Sunday, May 15, 2011

Good News, Bad News . . . .


The bad news is that about 2 weeks ago, we had a severe storm with high winds and heavy rain, that brought down half of our biggest tree, a 150-year-old Linden or Basswood tree.

The good news is that half of the tree is still standing, and according to the good folks at Bartlett Trees, the remaining section is likely to survive.  It’s about 80’ tall and may require some pruning to balance it and take some weight off the trunk, but otherwise it should be OK.

More good news: we contacted a local woodworking company, Logs to Lumber.  The owner, Rick Miller, looked at the part of the tree that fell and said it can be dried, sawn into boards and sections, and then used to make furniture and turned objects.  This type of tree has a beautiful grain and is easy to work with.  So about a year from now, The Inn at Monticello may display some new chairs, tables and bowls, made from the fallen tree.

Monday, May 9, 2011

Carolyn Completes Monticello's Montalto Challenge!

Bright and early on Saturday morning, Carolyn with our friends Joyce and Ken and more than 100 other athletes ran/walked the 3.1 miles and 1,000 vertical feet from the beginning of the Saunders-Monticello trail to the top of Montalto.  Finishing in record time, they were greeted at the summit by Scottish bagpipers, playing “Oh Danny Boy” and “Auld Lang Syne” for the out-of-breath and cardio-challenged (Naturally Carolyn hardly broke a sweat).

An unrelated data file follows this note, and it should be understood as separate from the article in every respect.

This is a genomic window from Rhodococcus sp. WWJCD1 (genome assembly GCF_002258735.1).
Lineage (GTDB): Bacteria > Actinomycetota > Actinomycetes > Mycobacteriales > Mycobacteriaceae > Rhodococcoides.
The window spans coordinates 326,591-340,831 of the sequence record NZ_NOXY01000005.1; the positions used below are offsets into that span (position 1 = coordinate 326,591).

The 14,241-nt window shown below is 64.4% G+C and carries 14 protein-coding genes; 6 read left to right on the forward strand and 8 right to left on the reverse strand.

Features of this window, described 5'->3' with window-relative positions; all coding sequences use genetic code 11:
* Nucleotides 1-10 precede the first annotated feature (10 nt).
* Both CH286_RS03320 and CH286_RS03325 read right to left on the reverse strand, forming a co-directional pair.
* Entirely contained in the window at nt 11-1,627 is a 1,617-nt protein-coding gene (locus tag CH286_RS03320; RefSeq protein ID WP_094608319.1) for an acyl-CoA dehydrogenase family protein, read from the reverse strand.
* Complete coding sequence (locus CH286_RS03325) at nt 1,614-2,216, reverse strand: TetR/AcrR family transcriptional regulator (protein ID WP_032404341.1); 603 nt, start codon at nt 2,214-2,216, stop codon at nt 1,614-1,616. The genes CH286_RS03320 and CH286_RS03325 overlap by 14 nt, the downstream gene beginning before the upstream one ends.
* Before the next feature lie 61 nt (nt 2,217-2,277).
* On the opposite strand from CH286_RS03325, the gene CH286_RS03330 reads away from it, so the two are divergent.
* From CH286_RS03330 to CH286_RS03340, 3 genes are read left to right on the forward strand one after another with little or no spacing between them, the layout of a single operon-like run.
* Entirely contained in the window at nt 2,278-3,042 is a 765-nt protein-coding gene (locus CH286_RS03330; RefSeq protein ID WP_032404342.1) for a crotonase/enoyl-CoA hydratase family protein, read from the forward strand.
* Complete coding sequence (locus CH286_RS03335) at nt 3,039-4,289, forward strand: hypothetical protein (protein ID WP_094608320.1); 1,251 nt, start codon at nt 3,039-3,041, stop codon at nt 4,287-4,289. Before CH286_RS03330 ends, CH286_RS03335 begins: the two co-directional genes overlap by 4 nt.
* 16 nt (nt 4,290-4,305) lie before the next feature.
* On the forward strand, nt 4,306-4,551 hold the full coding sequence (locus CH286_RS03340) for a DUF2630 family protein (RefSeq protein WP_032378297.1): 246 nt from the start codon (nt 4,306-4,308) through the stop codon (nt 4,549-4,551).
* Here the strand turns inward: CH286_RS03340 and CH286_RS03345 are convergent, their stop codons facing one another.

It’s always invigorating to visit Montalto: the views of Monticello, the Blue Ridge Mountains, the University of Virginia and Charlottesville are spectacular.

We hope you'll join us for next year's race!

Sunday, May 8, 2011

"Piso's Cure for Consumption"


Last week we were planting some shrubs and ornamental grasses on our back hill.  A turn of a shovel unearthed an intact brown bottle about 5 ½” tall and 2” wide.  On the sides of the bottle were the words “The Piso Company” and “Hazeltine & Co.”

We’ve found lots of blue and white pottery shards while digging in our yard, but nothing large enough to identify or to trace to any particular time period.  This bottle was different.

A search on the Internet revealed some interesting history.  According to the January 2007 edition of “The Potomac Pontil,” a newsletter published by the Potomac Bottle Collectors, Ezra T. Hazeltine arrived in the northwest Pennsylvania town of Warren, on the Allegheny River, in 1860.  He began selling homemade medications and in 1864, with the help of a local doctor, created “Piso’s Cure for Consumption” (tuberculosis).  In 1869, he founded the Piso Company to market his concoction on a national level.

Piso’s Cure contained at various times opium, morphine, hashish, marijuana, chloroform and alcohol.   The medical profession considered its claim as a “cure” to be fraudulent, but not surprisingly, it became one of America’s best-selling patent drugs. 

When the Pure Food and Drug Act became law in 1906, the company changed its label to claim that it was “A Medicine for Coughs and Colds.”  By this time, the Piso Company had removed some of the more popular ingredients in its medication. 

In the early 1900's, the Piso Company advertised its product on postcards showing George Washington's Mount Vernon.  Were they trying to suggest that our nation's first president used an earlier version of "Piso's Cure?"  Who knows.

So it turns out the bottle we found in our back yard has an interesting story behind it.  By the way, we’re still looking for an artifact that confirms that Thomas Jefferson slept here.